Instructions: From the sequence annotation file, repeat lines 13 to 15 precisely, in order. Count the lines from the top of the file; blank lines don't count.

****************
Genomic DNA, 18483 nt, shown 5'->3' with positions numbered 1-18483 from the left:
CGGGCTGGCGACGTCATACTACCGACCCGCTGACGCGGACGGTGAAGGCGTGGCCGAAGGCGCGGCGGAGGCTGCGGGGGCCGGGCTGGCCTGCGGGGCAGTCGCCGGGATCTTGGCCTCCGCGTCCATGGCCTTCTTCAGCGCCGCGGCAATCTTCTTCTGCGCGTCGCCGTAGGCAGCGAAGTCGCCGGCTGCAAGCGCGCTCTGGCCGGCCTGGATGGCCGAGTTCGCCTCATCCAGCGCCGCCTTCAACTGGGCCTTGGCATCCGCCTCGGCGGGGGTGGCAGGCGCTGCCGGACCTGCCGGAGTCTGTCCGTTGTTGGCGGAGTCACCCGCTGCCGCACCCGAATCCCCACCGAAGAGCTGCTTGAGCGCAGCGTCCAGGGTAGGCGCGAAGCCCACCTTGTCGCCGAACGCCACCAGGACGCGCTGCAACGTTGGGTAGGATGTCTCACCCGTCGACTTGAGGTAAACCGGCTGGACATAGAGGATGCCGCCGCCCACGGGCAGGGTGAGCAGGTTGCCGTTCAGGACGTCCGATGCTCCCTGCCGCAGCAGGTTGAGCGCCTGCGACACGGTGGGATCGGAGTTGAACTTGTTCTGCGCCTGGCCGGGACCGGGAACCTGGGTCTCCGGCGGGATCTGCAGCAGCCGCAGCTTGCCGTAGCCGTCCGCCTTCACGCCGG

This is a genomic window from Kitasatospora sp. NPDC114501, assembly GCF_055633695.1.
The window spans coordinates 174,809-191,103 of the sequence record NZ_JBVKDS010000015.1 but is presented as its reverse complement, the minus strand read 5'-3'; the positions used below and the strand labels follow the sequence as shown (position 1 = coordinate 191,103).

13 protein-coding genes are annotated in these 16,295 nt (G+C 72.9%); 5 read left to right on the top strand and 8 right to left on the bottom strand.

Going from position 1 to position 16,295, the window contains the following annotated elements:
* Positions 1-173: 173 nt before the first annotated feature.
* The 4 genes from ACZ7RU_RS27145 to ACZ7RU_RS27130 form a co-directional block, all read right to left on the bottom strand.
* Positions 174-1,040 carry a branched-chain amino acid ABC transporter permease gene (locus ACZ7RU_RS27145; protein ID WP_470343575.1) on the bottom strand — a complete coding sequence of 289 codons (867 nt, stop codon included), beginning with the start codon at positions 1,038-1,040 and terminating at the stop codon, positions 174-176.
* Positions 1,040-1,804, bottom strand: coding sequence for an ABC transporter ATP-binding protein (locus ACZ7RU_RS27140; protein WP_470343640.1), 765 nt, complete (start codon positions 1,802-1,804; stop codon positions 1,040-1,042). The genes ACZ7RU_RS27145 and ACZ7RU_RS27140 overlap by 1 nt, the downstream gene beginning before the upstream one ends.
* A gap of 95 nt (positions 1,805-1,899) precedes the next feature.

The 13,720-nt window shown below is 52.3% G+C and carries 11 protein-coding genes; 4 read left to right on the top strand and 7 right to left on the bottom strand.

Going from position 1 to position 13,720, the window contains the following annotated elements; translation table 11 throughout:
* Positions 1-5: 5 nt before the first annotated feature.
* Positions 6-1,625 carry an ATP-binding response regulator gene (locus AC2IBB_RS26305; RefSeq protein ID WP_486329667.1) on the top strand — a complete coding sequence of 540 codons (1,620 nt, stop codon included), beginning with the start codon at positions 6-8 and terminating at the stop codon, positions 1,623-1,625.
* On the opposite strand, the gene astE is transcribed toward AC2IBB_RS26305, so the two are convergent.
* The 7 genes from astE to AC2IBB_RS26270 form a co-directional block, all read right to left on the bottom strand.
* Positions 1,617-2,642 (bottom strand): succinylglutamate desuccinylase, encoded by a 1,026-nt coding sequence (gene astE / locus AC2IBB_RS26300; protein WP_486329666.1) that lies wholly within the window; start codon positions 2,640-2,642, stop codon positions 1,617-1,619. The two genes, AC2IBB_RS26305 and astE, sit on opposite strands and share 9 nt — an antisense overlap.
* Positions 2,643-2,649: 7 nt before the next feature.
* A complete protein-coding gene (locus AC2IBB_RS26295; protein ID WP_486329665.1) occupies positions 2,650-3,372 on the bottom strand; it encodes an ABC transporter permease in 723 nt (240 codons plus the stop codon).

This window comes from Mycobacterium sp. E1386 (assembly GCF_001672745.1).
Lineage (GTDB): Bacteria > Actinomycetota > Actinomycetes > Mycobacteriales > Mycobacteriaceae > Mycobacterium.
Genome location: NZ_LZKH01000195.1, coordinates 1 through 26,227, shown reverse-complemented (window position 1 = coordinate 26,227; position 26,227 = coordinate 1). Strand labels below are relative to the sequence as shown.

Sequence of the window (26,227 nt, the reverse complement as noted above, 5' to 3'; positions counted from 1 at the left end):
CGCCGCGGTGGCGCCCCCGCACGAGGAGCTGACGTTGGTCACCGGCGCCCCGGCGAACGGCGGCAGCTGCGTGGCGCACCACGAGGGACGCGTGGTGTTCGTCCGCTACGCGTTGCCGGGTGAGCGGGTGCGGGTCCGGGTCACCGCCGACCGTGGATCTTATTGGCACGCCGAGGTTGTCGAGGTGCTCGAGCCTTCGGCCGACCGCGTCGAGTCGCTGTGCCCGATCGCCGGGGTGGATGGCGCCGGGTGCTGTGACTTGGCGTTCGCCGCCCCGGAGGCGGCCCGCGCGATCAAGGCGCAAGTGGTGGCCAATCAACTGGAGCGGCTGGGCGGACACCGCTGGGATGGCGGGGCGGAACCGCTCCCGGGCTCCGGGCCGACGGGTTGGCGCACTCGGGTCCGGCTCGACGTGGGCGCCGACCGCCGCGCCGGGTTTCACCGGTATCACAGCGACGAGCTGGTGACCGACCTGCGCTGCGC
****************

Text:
Going from position 1 to position 13,720, the window contains the following annotated elements; translation table 11 throughout:
* Positions 1-5: 5 nt before the first annotated feature.
* Positions 6-1,625 carry an ATP-binding response regulator gene (locus AC2IBB_RS26305; RefSeq protein ID WP_486329667.1) on the top strand — a complete coding sequence of 540 codons (1,620 nt, stop codon included), beginning with the start codon at positions 6-8 and terminating at the stop codon, positions 1,623-1,625.